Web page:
It starts with a decision of the Catholic hierarchy (through the CBCP) to embark on this 10-year program of re-evangelization.

Then a central committee is formed to do the planning. This will be a two-month planning, from February to March 2011. The committee will regularly report to the CBCP on its progress. After this time, people will undergo training on the different programs of formation as needed.

March 2011 will be the formal launch of the program, with a Eucharistic celebration on Limasawa Island in Leyte (officially declared as the authentic site by the Historical Commission), at the site where the first Mass was celebrated by the Spaniards.

Some practical elements

Annual conferences -- one national and several echo conferences regionally on the level of the ecclesiastical provinces.

Themes for the annual conferences for the decade:

Proclaiming Christ (evangelization)
Renewing the family
Uplifting the culture of life
Servant leadership[2]
Building the Church of the Poor
The Filipino diaspora in the service of the nations
The Christian in society, politics, economics and the environment
Serving Christ and his Church[3]
The Blessed Virgin Mary in evangelization and family renewal
The Philippines as God’s light to the world

* Underlying all the above would be the call to holiness.

Logo, song and prayer for the decade.

An annual day of fasting for this intention.


February 2011 - March 2011 (Preparatory stage)
Approval in principle by the CBCP.

Appointment of a working or central committee. Working out the whole framework of programs and activities for the decade.

Coming up with the logo, song and prayer for the decade.

March 2011
Launch of the decade of re-evangelization of the Philippines, with a Eucharistic celebration on Limasawa Island.

Continuous training of lay implementors, with the attendant clerics, in Manila as well as regionally in each ecclesiastical province. Training means they actually go through the programs, and are given inputs on how to then mount the programs themselves.

From the ecclesiastical provinces, the training and programs can move down to the dioceses, and from there down to every parish.

The programs are implemented as trained laypeople are able to conduct them. These programs are ongoing throughout the decade.

March 2021
Eucharistic celebration by the Holy Father in Manila.


The very first is the Christian Life Seminar (CLS).[4] It is designed to bring participants to conversion, transformation and renewal in Christ. It consists of 9 separate sessions, which can be given in nine consecutive weeks, or in a shorter compressed way (e.g., three weekends, or even in one weekend if necessary). The CLS is a proven way of bringing lapsed or inactive Catholics back to the Church, transforming nominal Catholics to a vibrant and committed life in Christ, and deepening the faith of those who are already active.

After the CLS, for continuing support and formation, there will be a monthly prayer assembly in the parish (or a diocesan facility). Here there will be worship, personal testimonies, teachings, and fellowship.

Many follow-up formation programs will be made available. Among others:[5]

  • For married couples -- Marriage Enrichment Retreat
  • For youth -- various youth formation modules
  • For Bible appreciation -- Liturgical Bible Study
  • For pro-life -- SAFE[6] and other pro-life modules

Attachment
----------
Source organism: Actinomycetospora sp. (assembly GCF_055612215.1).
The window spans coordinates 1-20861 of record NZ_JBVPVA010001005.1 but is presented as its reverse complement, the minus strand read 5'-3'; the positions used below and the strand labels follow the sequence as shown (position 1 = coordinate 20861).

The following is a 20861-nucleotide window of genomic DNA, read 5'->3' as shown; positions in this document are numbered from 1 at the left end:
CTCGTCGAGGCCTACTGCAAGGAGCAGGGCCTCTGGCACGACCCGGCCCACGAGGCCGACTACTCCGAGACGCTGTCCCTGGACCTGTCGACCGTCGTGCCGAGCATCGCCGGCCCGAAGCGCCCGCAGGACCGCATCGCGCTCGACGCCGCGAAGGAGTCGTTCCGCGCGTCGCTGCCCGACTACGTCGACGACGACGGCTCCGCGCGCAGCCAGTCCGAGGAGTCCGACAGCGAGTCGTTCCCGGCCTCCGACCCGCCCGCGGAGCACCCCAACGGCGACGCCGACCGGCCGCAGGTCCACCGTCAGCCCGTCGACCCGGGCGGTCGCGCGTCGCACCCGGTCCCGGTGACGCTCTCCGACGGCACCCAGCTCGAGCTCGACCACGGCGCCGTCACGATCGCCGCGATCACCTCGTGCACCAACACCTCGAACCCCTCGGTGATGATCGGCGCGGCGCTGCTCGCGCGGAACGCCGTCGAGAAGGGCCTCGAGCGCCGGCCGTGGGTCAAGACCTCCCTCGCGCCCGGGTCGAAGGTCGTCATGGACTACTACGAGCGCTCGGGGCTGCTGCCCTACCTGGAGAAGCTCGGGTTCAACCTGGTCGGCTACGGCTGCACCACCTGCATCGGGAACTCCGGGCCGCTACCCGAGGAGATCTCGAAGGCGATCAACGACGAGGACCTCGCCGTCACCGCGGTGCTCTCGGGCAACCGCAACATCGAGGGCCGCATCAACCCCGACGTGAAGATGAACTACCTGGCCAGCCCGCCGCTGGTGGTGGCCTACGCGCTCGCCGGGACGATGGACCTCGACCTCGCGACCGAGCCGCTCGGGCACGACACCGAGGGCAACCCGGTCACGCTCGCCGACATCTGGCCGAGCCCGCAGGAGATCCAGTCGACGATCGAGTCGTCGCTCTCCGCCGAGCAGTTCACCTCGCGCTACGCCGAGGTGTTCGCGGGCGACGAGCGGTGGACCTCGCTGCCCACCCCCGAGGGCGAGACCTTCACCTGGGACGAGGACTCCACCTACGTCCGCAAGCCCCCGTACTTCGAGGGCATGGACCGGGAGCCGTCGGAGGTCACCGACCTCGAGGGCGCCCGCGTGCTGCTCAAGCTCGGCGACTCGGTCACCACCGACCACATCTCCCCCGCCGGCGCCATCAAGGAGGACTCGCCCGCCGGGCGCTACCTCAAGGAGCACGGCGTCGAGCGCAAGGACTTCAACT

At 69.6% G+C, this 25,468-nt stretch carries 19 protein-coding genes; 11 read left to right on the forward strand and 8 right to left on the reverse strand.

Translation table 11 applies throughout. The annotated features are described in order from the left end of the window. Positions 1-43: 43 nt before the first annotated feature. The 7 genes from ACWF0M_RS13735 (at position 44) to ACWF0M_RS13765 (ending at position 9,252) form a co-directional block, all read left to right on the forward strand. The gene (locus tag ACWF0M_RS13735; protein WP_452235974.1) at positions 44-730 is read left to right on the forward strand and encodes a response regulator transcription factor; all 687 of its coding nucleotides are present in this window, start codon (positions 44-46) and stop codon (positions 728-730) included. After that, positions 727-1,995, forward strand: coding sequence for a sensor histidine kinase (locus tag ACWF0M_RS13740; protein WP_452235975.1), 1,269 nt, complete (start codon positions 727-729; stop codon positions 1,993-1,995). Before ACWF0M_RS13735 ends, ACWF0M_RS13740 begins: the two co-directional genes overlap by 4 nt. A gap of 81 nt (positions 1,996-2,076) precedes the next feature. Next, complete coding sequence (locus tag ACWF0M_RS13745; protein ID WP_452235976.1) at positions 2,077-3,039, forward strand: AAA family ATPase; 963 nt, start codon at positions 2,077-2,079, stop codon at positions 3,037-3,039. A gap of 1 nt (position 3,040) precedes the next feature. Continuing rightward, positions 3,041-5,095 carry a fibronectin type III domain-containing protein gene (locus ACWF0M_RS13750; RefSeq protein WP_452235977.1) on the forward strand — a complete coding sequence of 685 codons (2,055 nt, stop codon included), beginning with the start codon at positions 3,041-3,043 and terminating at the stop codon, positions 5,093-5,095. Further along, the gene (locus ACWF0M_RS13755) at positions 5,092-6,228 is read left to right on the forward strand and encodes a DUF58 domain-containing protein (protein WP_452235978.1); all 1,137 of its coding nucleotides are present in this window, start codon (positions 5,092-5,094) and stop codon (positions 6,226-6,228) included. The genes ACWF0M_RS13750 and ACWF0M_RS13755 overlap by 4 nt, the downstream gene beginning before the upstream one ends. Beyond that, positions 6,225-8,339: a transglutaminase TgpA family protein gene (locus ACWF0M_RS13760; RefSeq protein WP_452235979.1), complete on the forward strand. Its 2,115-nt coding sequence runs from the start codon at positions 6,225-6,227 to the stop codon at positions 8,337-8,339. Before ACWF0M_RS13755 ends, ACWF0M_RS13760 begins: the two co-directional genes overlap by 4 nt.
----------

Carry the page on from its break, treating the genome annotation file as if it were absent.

• For work with the poor -- Church of the Poor Retreat
  • For servant leadership -- various leadership modules
  • Family catechesis

The dynamics of the program for re-evangelization

Everyone goes through the CLS, hopefully including the clergy. For the clergy this is desirable for the following reasons:

So that every Filipino Catholic will be on the same page on this common journey to the 500th anniversary of Christianity in the nation;
So the clergy, especially the parish priests, can be fully knowledgeable about the CLS and thus be able to better promote and support it; and
So that their own spirituality can be further enhanced.

The CLS, in Manila as well as in the various ecclesiastical provinces, is first mounted for lay leaders already involved in the dioceses/parishes and in the various religious groups and lay movements. This is so that they can then be trained to mount the same program for people down the line.

From the initial batches, participation in the CLS is fueled by the person-to-person evangelization of those who have already gone through it. This is actually important for the evangelizers themselves because such a lifestyle of evangelization goes a long way to deepening one’s spirituality. Further, it is the only way to eventually reach everyone.[7]

The dynamics of the program for the poor

There are many ways to serve the poor. Many of these ways are already happening, and of course should continue. But we propose a particular program that should be more effective,[8] for the following reasons:

It is a holistic approach to addressing all the important needs of the poor­shelter, health, education and livelihood;
It is replicable throughout the nation, and so can be done on a massive scale;
It will not unduly burden individuals and groups in serving the poor, as the work and financial requirements will be shared;
It gives parishioners a live situation where they can truly care for the needs of the parish’s poor on an ongoing way; it is Church of the Poor in action;
It will be a vibrant model for BEC.

The first step is to explain the program (which we will call work with the poor or WWP) to the parish priest and to the Parish Pastoral Council, perhaps together with leaders of the parish organizations. Hopefully they will take on the vision.